Thursday, October 18, 2007

The spiritual practice of not sending bitchy rants.

I just got an incredibly snotty email.

One of my professors gave an assignment that was rather unclear, asking us to make an outline for revising a paper we have written that we haven't gotten feedback on yet. I didn't email the man asking for clarification, but apparently a decent proportation of my 80-member class did.

He wrote an email that basically said that he wouldn't be around to help us revise any drafts we might write for the final and strongly implying that the people who wanted extra guidance weren't taking responsiblity for their work. It's all about "character," you see.

Character my ass.

My response, if I may say so, was blistering. I pointed out the fundamental attribution error inherent in making judgements about people's characters based on their behavior during the first semester of law school. I said that the people who kept asking for clarification weren't lazy, they were scared. And I get that, because I may be more apt to try and figure things out for myself, but I'm scared, too. All of us are borrowing $120,000 and betting it on our own ability to succeed and when professors are vague about what they want, that is legitimately terrifying.

It was too mean. I wrote another, shorter draft. I sent both to a friend.

Would the professor get over it if I sent it to him? Probably. And the comments he made were over the line. I could send it and my legal career would survive. Our exams are anonymous. Hell, my friends would think it was pretty cool.

But I stepped back from the computer. I thought. I got a drink of water. I did some work. And the anger started to burn away. My friend emailed me back, saying not to send either e-mail, but by then I'd already decided I wouldn't.

I was left with the sad realization that I didn't want to be the person who sent the rant. I was offended. I did take what he said personally and his bringing character into it really seemed gratuitous and judgemental. But I just didn't want to be that person. Buddhism doesn't usually come to mind, but I found myself thinking of the concept of right speech.

The idea of self-purification through well chosen words is appealing to me today, and the idea that two wrongs don't make a right.

So I'm sitting here now, the emails saved far from my e-mail account, and I don't have a sense of destruction. When I rant at somebody, particularly in a nasty and private way, it feels good. The moment of fouling a relationship with someone who deserves it is always a great relief.

But now I'm in the moment after, and this moment after is better.

Off to school.

CC

7 comments:

ms. kitty said...

Good work, CC.

PG said...

Your exams are graded anonymously, but many profs have the discretion to bump your grade up a bit if you were a good class participant, clearly tried hard, were always present and had done the reading, etc. For example, if your exam is almost but not quite an A-, and the prof thinks well of you, he might find room in the curve to give you the A-.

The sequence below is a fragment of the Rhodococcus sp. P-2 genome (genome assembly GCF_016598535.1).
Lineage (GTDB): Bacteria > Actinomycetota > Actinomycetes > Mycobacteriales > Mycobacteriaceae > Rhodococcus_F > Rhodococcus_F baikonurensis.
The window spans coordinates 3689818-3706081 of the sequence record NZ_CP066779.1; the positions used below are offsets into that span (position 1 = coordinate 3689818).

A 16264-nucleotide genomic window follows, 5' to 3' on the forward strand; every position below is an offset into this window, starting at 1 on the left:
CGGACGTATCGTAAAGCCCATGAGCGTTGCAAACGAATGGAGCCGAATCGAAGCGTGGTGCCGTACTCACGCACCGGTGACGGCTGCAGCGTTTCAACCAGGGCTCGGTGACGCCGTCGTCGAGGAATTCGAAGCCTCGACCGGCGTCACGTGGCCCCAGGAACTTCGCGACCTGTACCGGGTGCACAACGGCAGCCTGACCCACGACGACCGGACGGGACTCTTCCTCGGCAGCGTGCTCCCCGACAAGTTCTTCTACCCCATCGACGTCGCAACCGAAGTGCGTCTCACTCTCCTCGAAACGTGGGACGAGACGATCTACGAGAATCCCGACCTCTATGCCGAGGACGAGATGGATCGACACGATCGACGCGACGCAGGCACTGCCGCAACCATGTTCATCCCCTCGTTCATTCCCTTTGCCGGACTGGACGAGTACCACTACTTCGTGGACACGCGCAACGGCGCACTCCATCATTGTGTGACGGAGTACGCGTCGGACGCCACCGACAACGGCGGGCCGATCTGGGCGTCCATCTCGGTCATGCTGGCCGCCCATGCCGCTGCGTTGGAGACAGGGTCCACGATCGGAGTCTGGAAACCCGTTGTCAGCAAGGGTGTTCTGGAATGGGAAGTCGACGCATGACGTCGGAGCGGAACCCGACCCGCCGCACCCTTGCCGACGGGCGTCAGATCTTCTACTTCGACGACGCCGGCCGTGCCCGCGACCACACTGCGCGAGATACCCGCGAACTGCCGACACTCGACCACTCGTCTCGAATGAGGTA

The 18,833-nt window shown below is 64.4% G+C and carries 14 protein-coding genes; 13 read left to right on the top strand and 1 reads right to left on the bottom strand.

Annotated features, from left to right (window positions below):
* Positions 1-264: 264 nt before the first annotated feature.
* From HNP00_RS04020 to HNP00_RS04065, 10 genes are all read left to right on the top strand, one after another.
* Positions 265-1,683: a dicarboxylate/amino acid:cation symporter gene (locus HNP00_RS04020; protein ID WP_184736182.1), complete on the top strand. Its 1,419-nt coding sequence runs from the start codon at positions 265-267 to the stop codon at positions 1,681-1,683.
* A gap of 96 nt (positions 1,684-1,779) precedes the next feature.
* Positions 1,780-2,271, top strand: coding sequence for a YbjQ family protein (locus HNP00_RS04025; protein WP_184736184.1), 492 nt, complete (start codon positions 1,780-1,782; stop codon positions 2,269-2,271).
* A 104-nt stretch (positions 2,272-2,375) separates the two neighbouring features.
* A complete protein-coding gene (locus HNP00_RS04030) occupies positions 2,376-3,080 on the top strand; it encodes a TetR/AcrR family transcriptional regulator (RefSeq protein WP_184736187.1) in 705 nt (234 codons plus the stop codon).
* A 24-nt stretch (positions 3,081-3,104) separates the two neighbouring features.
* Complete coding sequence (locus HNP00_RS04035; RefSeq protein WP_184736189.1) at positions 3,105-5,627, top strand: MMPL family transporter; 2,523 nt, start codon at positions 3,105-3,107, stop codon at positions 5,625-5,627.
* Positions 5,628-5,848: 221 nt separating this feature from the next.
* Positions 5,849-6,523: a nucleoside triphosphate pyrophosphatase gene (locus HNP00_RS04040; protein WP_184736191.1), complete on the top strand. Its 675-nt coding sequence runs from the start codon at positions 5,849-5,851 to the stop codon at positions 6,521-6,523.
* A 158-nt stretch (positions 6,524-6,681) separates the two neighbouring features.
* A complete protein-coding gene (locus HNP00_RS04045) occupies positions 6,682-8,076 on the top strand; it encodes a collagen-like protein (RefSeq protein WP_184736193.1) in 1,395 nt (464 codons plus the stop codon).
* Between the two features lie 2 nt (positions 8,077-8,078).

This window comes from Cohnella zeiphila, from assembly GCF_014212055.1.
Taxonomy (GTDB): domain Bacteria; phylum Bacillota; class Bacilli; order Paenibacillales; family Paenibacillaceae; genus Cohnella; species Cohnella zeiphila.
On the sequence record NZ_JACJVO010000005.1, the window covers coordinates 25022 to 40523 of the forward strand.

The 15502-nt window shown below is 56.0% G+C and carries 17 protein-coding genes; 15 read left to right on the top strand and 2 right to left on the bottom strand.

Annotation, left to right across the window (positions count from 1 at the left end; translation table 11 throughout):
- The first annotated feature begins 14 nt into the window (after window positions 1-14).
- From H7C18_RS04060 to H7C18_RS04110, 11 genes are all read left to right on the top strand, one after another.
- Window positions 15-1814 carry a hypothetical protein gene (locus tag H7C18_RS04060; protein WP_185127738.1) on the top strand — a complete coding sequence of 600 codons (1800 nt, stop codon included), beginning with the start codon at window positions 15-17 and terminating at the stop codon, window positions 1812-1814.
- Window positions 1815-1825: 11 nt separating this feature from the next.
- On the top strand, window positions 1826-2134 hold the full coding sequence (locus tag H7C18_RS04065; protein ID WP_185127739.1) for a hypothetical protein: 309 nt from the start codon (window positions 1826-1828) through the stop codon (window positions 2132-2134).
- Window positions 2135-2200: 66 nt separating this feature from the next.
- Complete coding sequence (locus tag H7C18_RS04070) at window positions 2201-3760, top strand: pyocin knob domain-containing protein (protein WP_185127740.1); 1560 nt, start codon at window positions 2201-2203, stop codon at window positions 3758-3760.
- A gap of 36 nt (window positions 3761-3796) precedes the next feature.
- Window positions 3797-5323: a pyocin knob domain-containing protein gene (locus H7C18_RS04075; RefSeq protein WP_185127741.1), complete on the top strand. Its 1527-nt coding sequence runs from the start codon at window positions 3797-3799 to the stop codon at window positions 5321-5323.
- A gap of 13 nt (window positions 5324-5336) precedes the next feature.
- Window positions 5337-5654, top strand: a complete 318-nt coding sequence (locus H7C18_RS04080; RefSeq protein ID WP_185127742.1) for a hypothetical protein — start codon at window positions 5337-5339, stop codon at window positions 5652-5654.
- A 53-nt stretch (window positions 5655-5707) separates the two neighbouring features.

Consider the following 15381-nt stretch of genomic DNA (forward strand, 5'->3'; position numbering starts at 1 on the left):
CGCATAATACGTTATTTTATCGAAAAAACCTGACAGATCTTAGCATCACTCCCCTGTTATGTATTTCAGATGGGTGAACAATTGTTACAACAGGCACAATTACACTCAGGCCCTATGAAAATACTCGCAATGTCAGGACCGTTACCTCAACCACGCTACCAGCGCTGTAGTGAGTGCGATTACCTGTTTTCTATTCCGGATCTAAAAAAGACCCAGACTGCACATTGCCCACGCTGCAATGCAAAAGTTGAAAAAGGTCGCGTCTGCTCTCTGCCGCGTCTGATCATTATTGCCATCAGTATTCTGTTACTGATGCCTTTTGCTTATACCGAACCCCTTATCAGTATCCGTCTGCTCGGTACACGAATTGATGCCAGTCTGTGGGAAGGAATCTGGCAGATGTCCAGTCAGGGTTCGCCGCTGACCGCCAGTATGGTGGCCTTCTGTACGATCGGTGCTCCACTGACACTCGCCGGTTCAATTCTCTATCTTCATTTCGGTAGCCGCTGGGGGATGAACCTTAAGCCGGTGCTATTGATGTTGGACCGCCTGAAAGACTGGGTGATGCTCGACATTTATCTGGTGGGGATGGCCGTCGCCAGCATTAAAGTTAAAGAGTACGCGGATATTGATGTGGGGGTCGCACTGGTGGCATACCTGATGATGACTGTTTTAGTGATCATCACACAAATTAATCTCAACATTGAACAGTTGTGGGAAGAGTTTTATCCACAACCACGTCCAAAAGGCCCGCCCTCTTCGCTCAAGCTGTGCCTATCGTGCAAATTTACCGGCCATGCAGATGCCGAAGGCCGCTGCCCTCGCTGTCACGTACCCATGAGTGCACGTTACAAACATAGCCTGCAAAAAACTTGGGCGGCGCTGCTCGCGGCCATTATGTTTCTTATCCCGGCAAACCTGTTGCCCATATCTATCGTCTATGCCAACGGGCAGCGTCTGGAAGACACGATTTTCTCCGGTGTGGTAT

This is not to say you should suck up to your profs -- DON'T become a gunner! -- but also don't annoy your prof unnecessarily, especially by email. He probably sounded nastier than he intended, and you might have sounded even nastier than you intended. If the prof's behavior is a problem, talk to him about it in person where you can catch all the nonverbal signals.

Chalicechick said...

I am planning to talk to him about it next week, especially if the snottiness continues. I don't know why that email set me off so much, particularly given that I wasn't one of the people he was talking about.


CC

DJD said...

As in marriage, so with life: pick your battles. Good luck whatever you do!

kim said...

It is also possible to give him the same information without it being confrontational or critical. It may be too traditionally feminine, but it can be done. You know, diplomacy?
You can say that the asking for help was out of fear of not giving him what he wanted, rather than needing help in general. etc. But, maybe, as a lawyer, he would be just as offended by an apologizing or appeasing attitude....
Or is diplomacy the same as "sucking up"?

PG said...

No, I think diplomacy is a good lawyerly skill and not the same as sucking up. It's also one that I need to work on; I tend to get argumentative with judges in moot court oral argument, which is NOT what you're supposed to be doing. The key is to find a way to say, "Yes, Your Honor, but..."

PeaceBang said...

I'm glad you'll be talking with him next week, because I think your point about his insinuation that asking for clarification is a character issues is deeply troubling. He is a professor, after all, and should not be lashing out against students who ask for clarity in assignments.

In my experience, people who see themselves as the superior in an argument or conflict don't drop that lens even when presented with a scathing e-mail designed to blast through their smugosity. Don't waste your time, energy and talents on it!